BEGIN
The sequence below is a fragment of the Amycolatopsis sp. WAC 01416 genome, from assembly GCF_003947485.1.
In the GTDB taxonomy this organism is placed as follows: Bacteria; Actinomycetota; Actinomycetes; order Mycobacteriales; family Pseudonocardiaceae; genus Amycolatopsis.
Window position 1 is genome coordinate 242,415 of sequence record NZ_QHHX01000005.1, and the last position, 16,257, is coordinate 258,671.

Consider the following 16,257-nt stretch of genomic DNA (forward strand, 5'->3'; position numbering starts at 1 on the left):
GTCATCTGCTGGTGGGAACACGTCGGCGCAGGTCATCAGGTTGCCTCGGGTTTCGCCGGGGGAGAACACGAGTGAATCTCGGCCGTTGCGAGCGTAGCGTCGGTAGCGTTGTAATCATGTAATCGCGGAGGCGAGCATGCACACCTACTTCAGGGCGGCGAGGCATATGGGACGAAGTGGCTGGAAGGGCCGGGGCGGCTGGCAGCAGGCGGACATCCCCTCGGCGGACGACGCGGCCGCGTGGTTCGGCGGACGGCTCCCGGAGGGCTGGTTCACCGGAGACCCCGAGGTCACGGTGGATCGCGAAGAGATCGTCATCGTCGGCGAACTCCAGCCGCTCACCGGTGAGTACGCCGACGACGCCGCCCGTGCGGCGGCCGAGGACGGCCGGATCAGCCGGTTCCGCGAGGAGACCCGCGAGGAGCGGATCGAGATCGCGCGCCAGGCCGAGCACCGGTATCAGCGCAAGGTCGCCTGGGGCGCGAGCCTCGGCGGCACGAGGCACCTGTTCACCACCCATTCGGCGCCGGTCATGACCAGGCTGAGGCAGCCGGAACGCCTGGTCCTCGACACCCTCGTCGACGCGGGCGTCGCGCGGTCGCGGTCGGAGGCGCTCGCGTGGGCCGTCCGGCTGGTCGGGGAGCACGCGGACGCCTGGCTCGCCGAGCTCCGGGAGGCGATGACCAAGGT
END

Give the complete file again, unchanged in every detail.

The sequence below is a fragment of the Amycolatopsis sp. WAC 01416 genome, from assembly GCF_003947485.1.
In the GTDB taxonomy this organism is placed as follows: Bacteria; Actinomycetota; Actinomycetes; order Mycobacteriales; family Pseudonocardiaceae; genus Amycolatopsis.
Window position 1 is genome coordinate 242,415 of sequence record NZ_QHHX01000005.1, and the last position, 16,257, is coordinate 258,671.

Consider the following 16,257-nt stretch of genomic DNA (forward strand, 5'->3'; position numbering starts at 1 on the left):
GTCATCTGCTGGTGGGAACACGTCGGCGCAGGTCATCAGGTTGCCTCGGGTTTCGCCGGGGGAGAACACGAGTGAATCTCGGCCGTTGCGAGCGTAGCGTCGGTAGCGTTGTAATCATGTAATCGCGGAGGCGAGCATGCACACCTACTTCAGGGCGGCGAGGCATATGGGACGAAGTGGCTGGAAGGGCCGGGGCGGCTGGCAGCAGGCGGACATCCCCTCGGCGGACGACGCGGCCGCGTGGTTCGGCGGACGGCTCCCGGAGGGCTGGTTCACCGGAGACCCCGAGGTCACGGTGGATCGCGAAGAGATCGTCATCGTCGGCGAACTCCAGCCGCTCACCGGTGAGTACGCCGACGACGCCGCCCGTGCGGCGGCCGAGGACGGCCGGATCAGCCGGTTCCGCGAGGAGACCCGCGAGGAGCGGATCGAGATCGCGCGCCAGGCCGAGCACCGGTATCAGCGCAAGGTCGCCTGGGGCGCGAGCCTCGGCGGCACGAGGCACCTGTTCACCACCCATTCGGCGCCGGTCATGACCAGGCTGAGGCAGCCGGAACGCCTGGTCCTCGACACCCTCGTCGACGCGGGCGTCGCGCGGTCGCGGTCGGAGGCGCTCGCGTGGGCCGTCCGGCTGGTCGGGGAGCACGCGGACGCCTGGCTCGCCGAGCTCCGGGAGGCGATGACCAAGGT